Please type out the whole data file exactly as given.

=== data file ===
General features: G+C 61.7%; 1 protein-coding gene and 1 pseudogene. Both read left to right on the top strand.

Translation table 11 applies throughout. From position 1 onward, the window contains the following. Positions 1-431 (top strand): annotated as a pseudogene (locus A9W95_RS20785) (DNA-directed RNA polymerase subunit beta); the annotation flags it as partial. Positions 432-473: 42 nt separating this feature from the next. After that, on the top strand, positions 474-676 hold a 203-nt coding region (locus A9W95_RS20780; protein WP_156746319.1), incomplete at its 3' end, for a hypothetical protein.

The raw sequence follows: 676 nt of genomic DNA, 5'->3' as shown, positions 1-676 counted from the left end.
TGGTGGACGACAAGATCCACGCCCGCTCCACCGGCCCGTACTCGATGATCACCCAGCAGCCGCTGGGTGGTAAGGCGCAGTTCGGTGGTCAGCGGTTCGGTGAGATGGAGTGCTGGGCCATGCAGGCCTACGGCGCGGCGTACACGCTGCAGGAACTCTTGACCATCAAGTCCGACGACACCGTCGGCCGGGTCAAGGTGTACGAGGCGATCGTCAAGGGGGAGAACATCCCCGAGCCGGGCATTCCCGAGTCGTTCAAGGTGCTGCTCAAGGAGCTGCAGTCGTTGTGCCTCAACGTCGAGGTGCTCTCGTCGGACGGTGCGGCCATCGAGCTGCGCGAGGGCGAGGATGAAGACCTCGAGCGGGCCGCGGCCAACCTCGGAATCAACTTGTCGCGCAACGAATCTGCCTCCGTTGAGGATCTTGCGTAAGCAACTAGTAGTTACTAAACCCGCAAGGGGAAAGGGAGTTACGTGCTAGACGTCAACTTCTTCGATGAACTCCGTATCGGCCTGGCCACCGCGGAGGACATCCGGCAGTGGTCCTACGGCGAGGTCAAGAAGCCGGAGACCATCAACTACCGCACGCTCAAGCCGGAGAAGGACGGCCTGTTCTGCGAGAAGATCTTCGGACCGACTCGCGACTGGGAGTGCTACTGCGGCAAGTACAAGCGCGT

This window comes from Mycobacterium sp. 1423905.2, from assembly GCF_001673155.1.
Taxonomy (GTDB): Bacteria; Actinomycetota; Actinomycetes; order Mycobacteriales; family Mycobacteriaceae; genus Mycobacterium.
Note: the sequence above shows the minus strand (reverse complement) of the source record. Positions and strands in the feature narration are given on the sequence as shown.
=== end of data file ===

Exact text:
General features: G+C 61.7%; 1 protein-coding gene and 1 pseudogene. Both read left to right on the top strand.

Translation table 11 applies throughout. From position 1 onward, the window contains the following. Positions 1-431 (top strand): annotated as a pseudogene (locus A9W95_RS20785) (DNA-directed RNA polymerase subunit beta); the annotation flags it as partial. Positions 432-473: 42 nt separating this feature from the next. After that, on the top strand, positions 474-676 hold a 203-nt coding region (locus A9W95_RS20780; protein WP_156746319.1), incomplete at its 3' end, for a hypothetical protein.

The raw sequence follows: 676 nt of genomic DNA, 5'->3' as shown, positions 1-676 counted from the left end.
TGGTGGACGACAAGATCCACGCCCGCTCCACCGGCCCGTACTCGATGATCACCCAGCAGCCGCTGGGTGGTAAGGCGCAGTTCGGTGGTCAGCGGTTCGGTGAGATGGAGTGCTGGGCCATGCAGGCCTACGGCGCGGCGTACACGCTGCAGGAACTCTTGACCATCAAGTCCGACGACACCGTCGGCCGGGTCAAGGTGTACGAGGCGATCGTCAAGGGGGAGAACATCCCCGAGCCGGGCATTCCCGAGTCGTTCAAGGTGCTGCTCAAGGAGCTGCAGTCGTTGTGCCTCAACGTCGAGGTGCTCTCGTCGGACGGTGCGGCCATCGAGCTGCGCGAGGGCGAGGATGAAGACCTCGAGCGGGCCGCGGCCAACCTCGGAATCAACTTGTCGCGCAACGAATCTGCCTCCGTTGAGGATCTTGCGTAAGCAACTAGTAGTTACTAAACCCGCAAGGGGAAAGGGAGTTACGTGCTAGACGTCAACTTCTTCGATGAACTCCGTATCGGCCTGGCCACCGCGGAGGACATCCGGCAGTGGTCCTACGGCGAGGTCAAGAAGCCGGAGACCATCAACTACCGCACGCTCAAGCCGGAGAAGGACGGCCTGTTCTGCGAGAAGATCTTCGGACCGACTCGCGACTGGGAGTGCTACTGCGGCAAGTACAAGCGCGT

This window comes from Mycobacterium sp. 1423905.2, from assembly GCF_001673155.1.
Taxonomy (GTDB): Bacteria; Actinomycetota; Actinomycetes; order Mycobacteriales; family Mycobacteriaceae; genus Mycobacterium.
Note: the sequence above shows the minus strand (reverse complement) of the source record. Positions and strands in the feature narration are given on the sequence as shown.